In order to achieve the correct amount of pause on the back cast, some instructors advocate watching every back cast. Certainly, it is appropriate to watch the back cast occasionally. However, we strongly recommend that the caster not watch every back cast. We have found there are problems associated with watching all of the back casts that are more difficult to correct than any slight problem with timing. As long as the line length is constant, the pause on the back cast is the same as the pause on the forward cast. If the caster keeps this in mind, he will learn to time the back cast pause simply by keeping it the same as the forward cast pause. The correct pause is essential for successful casting and therefore should be practiced from the beginning. You must also remember that the rod does not have to be motionless at the end of the back cast. Some casters advocate using a backward drift while others leave the rod stationary. Either style is fine as long as the rod does not drift forward before the line is straight. This is called creep, and is a common mistake which wastes valuable stroke length that cannot be regained without causing the rod to unload prematurely.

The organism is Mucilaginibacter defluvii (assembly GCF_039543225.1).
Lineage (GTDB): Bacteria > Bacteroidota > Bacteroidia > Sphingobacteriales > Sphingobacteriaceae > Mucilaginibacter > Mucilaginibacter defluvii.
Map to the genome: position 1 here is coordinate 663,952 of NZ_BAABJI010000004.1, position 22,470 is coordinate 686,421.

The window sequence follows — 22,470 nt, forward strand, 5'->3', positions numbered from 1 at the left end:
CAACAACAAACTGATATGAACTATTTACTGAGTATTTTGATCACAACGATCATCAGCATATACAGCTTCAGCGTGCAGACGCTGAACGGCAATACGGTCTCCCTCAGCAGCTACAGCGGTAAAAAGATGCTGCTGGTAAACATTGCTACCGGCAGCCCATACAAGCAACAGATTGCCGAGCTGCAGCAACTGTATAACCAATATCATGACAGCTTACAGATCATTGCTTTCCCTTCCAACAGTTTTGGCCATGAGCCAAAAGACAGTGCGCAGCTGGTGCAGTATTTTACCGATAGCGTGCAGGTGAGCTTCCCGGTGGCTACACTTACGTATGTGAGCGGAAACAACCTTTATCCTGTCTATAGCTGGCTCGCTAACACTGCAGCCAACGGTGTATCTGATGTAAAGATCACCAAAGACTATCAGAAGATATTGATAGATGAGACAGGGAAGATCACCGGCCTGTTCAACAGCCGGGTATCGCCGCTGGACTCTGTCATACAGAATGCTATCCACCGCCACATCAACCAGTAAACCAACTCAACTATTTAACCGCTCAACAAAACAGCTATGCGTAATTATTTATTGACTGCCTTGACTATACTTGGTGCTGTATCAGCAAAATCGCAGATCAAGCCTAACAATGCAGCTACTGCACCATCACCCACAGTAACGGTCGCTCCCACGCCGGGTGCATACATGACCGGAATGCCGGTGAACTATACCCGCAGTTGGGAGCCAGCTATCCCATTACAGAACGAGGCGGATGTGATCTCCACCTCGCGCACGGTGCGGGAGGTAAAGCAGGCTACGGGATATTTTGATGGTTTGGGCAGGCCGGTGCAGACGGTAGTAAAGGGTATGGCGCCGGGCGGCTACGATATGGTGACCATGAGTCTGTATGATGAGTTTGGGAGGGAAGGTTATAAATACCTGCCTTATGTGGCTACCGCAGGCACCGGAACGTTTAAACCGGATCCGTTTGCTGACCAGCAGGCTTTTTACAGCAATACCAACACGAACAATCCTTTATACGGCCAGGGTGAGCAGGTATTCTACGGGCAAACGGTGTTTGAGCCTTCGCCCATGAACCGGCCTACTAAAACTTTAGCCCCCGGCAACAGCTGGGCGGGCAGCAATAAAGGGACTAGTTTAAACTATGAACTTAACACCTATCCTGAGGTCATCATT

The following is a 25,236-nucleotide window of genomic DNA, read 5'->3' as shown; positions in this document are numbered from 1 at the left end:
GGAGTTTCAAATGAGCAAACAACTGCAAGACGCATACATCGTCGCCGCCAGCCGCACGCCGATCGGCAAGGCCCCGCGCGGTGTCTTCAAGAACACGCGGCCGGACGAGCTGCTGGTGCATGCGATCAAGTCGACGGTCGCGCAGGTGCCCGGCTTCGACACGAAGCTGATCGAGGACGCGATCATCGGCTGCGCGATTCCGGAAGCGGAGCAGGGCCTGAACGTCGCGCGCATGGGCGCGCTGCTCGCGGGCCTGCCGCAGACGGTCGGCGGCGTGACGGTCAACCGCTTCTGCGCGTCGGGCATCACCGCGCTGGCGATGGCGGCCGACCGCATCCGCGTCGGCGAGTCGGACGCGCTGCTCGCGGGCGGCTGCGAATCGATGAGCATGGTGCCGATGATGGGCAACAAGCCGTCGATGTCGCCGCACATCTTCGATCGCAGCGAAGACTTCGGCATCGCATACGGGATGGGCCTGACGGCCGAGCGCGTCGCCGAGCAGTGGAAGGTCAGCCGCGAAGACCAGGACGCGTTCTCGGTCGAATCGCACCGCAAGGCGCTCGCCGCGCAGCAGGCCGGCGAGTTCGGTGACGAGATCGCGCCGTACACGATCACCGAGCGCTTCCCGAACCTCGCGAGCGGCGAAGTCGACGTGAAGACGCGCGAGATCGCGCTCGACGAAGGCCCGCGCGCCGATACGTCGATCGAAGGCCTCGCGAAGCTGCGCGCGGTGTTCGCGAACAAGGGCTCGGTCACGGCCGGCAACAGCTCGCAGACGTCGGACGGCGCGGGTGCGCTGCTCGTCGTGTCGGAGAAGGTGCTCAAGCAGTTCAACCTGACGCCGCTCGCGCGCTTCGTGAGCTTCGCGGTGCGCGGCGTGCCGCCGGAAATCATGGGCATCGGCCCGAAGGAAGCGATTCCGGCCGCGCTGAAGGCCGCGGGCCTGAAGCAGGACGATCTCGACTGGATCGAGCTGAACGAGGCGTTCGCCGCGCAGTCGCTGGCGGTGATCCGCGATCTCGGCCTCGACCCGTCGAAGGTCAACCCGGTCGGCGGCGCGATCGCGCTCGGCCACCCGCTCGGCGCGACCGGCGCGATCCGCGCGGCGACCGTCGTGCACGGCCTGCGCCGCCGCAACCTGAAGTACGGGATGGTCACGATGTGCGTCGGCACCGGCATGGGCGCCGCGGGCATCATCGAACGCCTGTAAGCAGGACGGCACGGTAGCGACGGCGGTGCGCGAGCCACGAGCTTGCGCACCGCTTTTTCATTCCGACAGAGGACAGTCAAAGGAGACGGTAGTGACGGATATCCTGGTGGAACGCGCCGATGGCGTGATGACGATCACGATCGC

Figure 1b. With a longer line, the pause must be longer.

2. Slack line should be kept to an absolute minimum